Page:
June 20, 2018
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Midcoast Maine minivacation

By Robin Clifford Wood, Special to the BDN

My brother once said to me that he wanted to live year-round in a place where other people go for vacation. That way he gets to enjoy all the attractions both in peak season and after the crowds go home. I keep telling him he should move to Maine.

Most Mainers, even those who don’t live in a tourist hot spot, can reach vacation-worthy settings in an hour or two — mountains, coastline, pristine lakes, charming towns. It is a strangely common phenomenon that people overlook treasures in their own backyard which others travel hundreds of miles to see.

My husband and I recently carved out 36 hours to explore a piece of Maine’s midcoast that we had never seen. Our day included:

• 2 lighthouses

• 1 breakwater

• 1 seal

• 2 museums

• 1 local ice cream stand

• countless vistas

• a lot of nice people

For the hundredth time, we fell in love with life in Maine.

About 15 months ago I won a free night at the Samoset Resort Hotel in Rockland, so our visit began there in the evening. We read about the glorious and tragic history of the original Samoset, and ate at the establishment’s Italian restaurant. We watched the cooks (at least one of them Maine-trained) prepare hors d’oeuvres and pull pizzas sizzling out of a brick oven.

The next day began with the irresistible call of the rising sun outside our window. If you have never witnessed an Atlantic sunrise, put it on your to-do list. Later we walked the nearly mile-long Rockland breakwater to its historic lighthouse. The breakwater is a phenomenal feat of 19th century engineering. Massive granite slabs form the top of the breakwater, which took 18 years to build. As an added bonus, we were treated to a seal sighting from the lighthouse railing.

In Rockland, we stopped for a delicious breakfast at the Home Kitchen Cafe, a 3-year-old restaurant with an extensive menu of entirely homemade dishes and baked goods. The owner is a personable, energetic woman who used to run a T-shirt company. She took up the restaurant business, she said, to escape the stress of the T-shirt business. It sounded like “out of the fire and into the frying pan” to me, but she was all smiles, the place was packed and the food was phenomenal.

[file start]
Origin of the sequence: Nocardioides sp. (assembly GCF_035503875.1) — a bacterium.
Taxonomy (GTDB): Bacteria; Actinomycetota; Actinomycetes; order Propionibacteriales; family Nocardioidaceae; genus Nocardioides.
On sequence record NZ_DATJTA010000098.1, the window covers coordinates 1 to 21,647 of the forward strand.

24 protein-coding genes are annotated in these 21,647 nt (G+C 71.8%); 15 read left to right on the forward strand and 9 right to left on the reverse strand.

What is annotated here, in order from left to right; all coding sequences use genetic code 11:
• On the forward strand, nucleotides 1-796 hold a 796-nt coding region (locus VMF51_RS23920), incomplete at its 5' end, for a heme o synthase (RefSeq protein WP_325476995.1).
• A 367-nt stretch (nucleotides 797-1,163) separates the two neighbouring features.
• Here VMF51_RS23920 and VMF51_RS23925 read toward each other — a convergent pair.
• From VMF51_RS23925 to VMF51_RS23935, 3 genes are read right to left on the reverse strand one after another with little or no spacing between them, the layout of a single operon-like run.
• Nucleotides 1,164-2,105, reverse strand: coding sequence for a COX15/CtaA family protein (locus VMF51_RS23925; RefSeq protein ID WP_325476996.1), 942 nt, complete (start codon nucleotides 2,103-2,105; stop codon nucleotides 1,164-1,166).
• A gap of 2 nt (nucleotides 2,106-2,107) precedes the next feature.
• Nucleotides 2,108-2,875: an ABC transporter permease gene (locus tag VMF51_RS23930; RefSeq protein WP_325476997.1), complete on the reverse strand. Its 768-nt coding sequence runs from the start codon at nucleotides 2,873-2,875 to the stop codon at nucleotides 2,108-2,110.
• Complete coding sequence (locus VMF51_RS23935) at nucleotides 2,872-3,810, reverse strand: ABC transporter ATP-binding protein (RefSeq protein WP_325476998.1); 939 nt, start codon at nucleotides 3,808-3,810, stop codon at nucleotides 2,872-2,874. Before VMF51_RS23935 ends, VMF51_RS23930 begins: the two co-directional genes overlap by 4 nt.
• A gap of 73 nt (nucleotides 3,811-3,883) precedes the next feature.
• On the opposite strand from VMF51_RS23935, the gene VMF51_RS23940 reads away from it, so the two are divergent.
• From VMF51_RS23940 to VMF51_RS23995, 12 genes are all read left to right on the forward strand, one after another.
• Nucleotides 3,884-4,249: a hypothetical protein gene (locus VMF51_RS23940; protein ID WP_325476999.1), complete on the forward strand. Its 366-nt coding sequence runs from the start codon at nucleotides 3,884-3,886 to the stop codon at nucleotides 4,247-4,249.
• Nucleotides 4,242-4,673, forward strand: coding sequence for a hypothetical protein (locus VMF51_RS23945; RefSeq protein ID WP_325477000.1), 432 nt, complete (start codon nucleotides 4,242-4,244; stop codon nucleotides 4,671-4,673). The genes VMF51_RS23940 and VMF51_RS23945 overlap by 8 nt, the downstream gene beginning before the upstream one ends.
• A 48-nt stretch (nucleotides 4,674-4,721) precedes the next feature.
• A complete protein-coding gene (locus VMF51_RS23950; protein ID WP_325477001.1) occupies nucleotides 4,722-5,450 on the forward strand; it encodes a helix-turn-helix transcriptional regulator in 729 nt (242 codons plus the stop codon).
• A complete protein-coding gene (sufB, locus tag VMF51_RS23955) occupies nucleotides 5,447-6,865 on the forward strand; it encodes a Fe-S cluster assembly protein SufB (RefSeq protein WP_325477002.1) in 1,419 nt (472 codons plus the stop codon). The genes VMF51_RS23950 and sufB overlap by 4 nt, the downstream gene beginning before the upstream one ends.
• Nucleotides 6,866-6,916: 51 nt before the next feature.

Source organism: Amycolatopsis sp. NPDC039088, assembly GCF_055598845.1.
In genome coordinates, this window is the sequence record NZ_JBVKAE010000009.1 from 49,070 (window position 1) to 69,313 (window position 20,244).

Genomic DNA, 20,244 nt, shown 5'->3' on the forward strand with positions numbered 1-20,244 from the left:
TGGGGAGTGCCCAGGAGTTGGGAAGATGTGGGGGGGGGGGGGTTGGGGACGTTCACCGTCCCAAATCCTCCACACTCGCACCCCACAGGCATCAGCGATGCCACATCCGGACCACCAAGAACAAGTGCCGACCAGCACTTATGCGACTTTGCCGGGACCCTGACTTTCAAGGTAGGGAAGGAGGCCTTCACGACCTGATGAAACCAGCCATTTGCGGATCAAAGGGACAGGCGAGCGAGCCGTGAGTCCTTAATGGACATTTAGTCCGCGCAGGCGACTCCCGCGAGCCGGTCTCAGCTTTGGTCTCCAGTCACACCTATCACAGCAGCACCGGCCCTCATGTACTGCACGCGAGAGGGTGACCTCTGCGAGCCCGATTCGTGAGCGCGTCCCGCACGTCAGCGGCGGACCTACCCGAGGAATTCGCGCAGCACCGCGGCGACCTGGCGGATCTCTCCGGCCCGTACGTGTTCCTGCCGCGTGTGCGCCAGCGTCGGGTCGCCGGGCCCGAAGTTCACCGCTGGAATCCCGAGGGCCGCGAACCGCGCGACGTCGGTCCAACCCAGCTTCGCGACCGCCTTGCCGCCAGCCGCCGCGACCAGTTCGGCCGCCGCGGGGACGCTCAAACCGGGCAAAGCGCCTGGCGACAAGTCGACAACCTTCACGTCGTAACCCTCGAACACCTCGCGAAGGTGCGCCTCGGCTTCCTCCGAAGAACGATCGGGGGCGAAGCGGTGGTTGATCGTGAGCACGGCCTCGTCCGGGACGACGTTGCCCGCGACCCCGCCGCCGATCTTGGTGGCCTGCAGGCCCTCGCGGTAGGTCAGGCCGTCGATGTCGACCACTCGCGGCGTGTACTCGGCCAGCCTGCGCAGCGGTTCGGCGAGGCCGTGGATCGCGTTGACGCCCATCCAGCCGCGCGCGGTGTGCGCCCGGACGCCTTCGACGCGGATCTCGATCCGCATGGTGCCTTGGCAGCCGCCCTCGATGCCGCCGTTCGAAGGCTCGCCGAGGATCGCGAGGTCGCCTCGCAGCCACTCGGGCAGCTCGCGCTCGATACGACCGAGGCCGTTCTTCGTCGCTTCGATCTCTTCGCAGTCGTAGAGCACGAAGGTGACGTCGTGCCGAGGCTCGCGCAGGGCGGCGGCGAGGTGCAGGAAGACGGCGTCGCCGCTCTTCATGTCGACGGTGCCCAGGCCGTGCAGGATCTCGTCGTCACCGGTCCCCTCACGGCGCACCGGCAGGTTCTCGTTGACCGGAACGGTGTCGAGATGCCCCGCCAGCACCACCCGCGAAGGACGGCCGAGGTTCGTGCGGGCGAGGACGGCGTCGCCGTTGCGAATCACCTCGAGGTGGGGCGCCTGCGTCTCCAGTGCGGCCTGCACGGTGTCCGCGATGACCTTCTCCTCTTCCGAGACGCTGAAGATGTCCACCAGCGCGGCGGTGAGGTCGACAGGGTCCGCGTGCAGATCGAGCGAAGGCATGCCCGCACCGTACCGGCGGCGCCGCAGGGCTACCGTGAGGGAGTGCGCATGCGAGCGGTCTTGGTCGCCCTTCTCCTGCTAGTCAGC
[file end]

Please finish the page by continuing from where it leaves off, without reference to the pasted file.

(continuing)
Next stop was the Owls Head Transportation Museum, which was hosting an event sponsored by LifeFlight of Maine. LifeFlight’s critical care transport helicopter was on display outside, and inside the museum were a couple hundred years’ worth of antique cars and aircraft, including one plane with feather-covered wings that flap like a bird’s.

We followed Route 131 through Tenant’s Harbor to Port Clyde, where we visited Village Ice Cream, the Port Clyde General Store and walked around the docks near the Monhegan Island ferry. Then we continued to the outermost point of the peninsula to see the Marshall Point Lighthouse, our second lighthouse of the day. One of this lighthouse’s many flirtations with fame was its cameo appearance with Tom Hanks in the movie “Forrest Gump.”

Through the window of the beautifully restored keeper’s house I saw a woman sewing cloth legs onto a doll. I wondered if I was seeing a historic re-enactment, but it was just a volunteer working on a project. This charming museum and craft shop is 100 percent volunteer operated and packed with history, photos and an extensive library. The volunteer we met is originally from Michigan, but like many “from away,” her devotion to Maine’s people, places and stories is boundless and contagious. The state would not be what it is without all of its Mainers, both old and new.

We wound our way back up the Penobscot River at the end of a glorious day of exploration, happily reminded that going on vacation is as easy as driving down the road apiece.

Robin Clifford Wood welcomes feedback at robin.everyday@gmail.com.


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